Other than LEGO City Undercover glitching out on me a few times, I’ve generally had a good time with the game. I wasn’t too keen on having to collect building bricks along with studs, but it hasn’t been an issue, and once you beat the game you get an automatic x2 multiplier to the activity. Still, there’s lot of things left to build, so maybe I’ll end up hating the grinding for building bricks by the end. If you don’t hear from me in a month’s time, please send help.

LEGO Star Wars is from a long time ago in a galaxy far, far away

I’ve not played every single LEGO video game out there, but I’ve gone through a good amount, most of which were in order of release. For me, it began with LEGO Star Wars: The Video Game back on the PlayStation 2, but it’s probably more accurate to say that the starting point for the evolution of these LEGO video games from TT Games began with LEGO Indiana Jones 2: The Adventure Continues. That’s where you began to see things like an enlarged hub world to explore and a split-screen camera option for when playing with a co-op partner, both of which have become mainstays for the series. Going back to play LEGO Star Wars: The Complete Saga recently has shown me just how far the series has come, for better or…no, just better. It’s only gotten better.

That’s not to say LEGO Star Wars: The Complete Saga is a bad game or un-fun. Mel and I have been having a good time completing levels, collecting studs, unlocking red bricks, buying multipliers, and revisiting areas for hidden collectibles. We chip away at the larger beast. The LEGO grind is here, but it’s enjoyable because, compared to LEGO Star Wars: The Force Awakens, not every level takes upwards of an hour to complete. Not every door requires you to solve a minigame to open it. Not every puzzle is dastardly obtuse. I guess there’s some worse in the newer entries after all.

LEGO Star Wars: The Complete Saga is basically a compilation of LEGO Star Wars: The Video Game and its sequel LEGO Star Wars II: The Original Trilogy, that way you can play through them all together using one single product. Which is good for us because I only ever played through the former of those two, and Mel played the latter with her brother many moons ago. So we both got to experience some new areas together. Also, the game incorporates two previously deleted levels–“Anakin’s Flight” and “Bounty Hunter Pursuit”–though I’m only finding out about this now. Many other levels were redesigned and updated so that both games worked with each other and felt unified. Either way, the games follow the movies, which means you’ll get to see the exciting Trade Federation negotiations go down, young Anakin grow up, watch Luke learn about his father and The Force, and see Ewoks take down the Empire with sticks and stones. Since this is an older entry in the series, the cutscenes are wordless reproductions, but still silly when they want to be.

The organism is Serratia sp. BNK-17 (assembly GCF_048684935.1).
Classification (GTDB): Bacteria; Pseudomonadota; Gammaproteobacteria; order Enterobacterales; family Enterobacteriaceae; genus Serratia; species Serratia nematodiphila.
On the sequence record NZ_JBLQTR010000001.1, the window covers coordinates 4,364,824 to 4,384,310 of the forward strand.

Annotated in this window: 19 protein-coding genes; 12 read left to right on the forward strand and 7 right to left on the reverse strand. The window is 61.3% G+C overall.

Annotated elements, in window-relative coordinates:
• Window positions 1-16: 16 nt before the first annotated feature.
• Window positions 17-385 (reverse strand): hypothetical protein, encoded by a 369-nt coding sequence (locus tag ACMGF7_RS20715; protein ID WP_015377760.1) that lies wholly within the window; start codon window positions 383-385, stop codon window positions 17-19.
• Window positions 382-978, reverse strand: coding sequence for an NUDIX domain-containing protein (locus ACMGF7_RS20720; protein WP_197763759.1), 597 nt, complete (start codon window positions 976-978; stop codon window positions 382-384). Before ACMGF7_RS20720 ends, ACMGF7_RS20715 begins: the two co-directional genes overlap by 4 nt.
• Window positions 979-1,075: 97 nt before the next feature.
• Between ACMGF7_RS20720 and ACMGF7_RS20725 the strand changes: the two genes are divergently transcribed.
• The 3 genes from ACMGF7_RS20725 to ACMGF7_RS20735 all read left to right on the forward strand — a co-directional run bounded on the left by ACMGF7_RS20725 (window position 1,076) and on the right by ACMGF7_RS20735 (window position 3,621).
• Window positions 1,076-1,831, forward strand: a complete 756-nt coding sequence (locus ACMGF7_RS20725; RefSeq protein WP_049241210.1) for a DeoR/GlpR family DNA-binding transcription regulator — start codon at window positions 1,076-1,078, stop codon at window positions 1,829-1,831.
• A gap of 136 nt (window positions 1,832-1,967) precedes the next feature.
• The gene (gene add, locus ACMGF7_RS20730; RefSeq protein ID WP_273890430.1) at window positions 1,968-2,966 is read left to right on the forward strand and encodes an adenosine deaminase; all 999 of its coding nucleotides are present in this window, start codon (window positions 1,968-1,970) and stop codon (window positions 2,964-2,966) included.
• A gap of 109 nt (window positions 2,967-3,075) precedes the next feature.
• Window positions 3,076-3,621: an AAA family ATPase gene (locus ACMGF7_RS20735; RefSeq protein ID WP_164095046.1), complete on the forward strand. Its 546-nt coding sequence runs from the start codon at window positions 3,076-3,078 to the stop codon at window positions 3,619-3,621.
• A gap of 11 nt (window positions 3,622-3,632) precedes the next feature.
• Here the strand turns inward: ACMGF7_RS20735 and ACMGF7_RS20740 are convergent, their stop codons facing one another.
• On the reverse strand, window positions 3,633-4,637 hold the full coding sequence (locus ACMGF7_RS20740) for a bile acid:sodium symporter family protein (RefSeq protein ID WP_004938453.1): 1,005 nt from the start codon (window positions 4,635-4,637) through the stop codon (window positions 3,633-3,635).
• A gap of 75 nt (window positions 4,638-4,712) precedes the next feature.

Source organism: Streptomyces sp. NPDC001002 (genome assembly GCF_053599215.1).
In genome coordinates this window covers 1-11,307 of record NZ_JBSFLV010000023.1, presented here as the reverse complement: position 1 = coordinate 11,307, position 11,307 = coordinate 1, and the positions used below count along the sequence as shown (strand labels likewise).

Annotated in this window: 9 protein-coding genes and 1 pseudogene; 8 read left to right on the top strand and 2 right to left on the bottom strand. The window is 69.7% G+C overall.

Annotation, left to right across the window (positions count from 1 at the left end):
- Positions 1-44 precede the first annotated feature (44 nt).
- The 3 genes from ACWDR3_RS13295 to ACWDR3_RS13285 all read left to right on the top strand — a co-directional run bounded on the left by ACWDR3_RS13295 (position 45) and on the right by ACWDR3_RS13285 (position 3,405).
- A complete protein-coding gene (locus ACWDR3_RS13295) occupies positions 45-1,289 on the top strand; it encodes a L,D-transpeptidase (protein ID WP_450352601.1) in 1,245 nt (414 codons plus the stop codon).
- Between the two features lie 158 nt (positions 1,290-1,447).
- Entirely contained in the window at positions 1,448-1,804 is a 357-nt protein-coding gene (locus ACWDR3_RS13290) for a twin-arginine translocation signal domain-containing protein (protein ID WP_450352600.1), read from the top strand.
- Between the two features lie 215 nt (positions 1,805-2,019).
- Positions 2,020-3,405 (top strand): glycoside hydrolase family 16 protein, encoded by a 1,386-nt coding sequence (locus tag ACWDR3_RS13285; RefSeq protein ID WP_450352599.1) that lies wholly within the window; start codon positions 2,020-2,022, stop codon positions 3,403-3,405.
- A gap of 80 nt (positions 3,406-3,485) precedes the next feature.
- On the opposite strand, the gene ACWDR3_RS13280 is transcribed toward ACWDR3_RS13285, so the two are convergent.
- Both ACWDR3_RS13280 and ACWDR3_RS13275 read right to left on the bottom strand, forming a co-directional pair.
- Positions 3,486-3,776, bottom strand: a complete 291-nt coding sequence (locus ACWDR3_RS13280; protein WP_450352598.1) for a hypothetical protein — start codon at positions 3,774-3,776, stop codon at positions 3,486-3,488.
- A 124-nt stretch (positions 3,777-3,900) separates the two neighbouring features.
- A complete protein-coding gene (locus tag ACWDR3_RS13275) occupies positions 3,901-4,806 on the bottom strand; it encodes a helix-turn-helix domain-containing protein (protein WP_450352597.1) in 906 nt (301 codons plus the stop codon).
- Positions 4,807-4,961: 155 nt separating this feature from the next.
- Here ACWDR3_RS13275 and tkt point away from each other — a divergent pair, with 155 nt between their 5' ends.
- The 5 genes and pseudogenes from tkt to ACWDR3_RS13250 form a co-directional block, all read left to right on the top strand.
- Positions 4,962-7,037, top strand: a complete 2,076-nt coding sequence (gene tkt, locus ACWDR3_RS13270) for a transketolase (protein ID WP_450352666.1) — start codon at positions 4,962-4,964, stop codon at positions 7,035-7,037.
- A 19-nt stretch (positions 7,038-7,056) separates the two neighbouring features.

Here’s something I didn’t expect to ever say: Jar Jar Binks is essential. Early on, his ability to both double jump and jump high is pivotal for getting some hidden minikits, red bricks, or blue studs, which are the ones worth the most money. We brought him into every level we could during Free Play. I do miss the camera that would split in half and allow both players to do their own desires; here, you are stuck to each other, and often it made things easier for one player to simply drop out then for both to jump across sinking platforms floating in red-hot lava. Also, the flying levels are a struggle, especially when you need to get from point A to point B with missiles or a bomb being dragged behind you, and the whole world is out to make you explode. Later, we managed to make a door glitch out and not open despite doing everything right because glitches need stitches. Or something like that. Sorry, I didn’t know how to end that sentence.

We’re currently around the 65% completion mark, with several more levels to fully finish. Then there are special levels to do after you complete everything else, as well as challenges, arcade mode, playing online, gold bricks to buy, characters and vehicles to unlock, special cross-over Achievements to pop, and so on. Only after all that, after we see that 100.0% high in the sky, can we happily put LEGO Star Wars: The Complete Saga to bed. Still, this has been good co-op fun, which is not bad in July 2017 for the 23rd greatest video game of all time, according to the Guinness World Records Gamer’s Edition in 2009.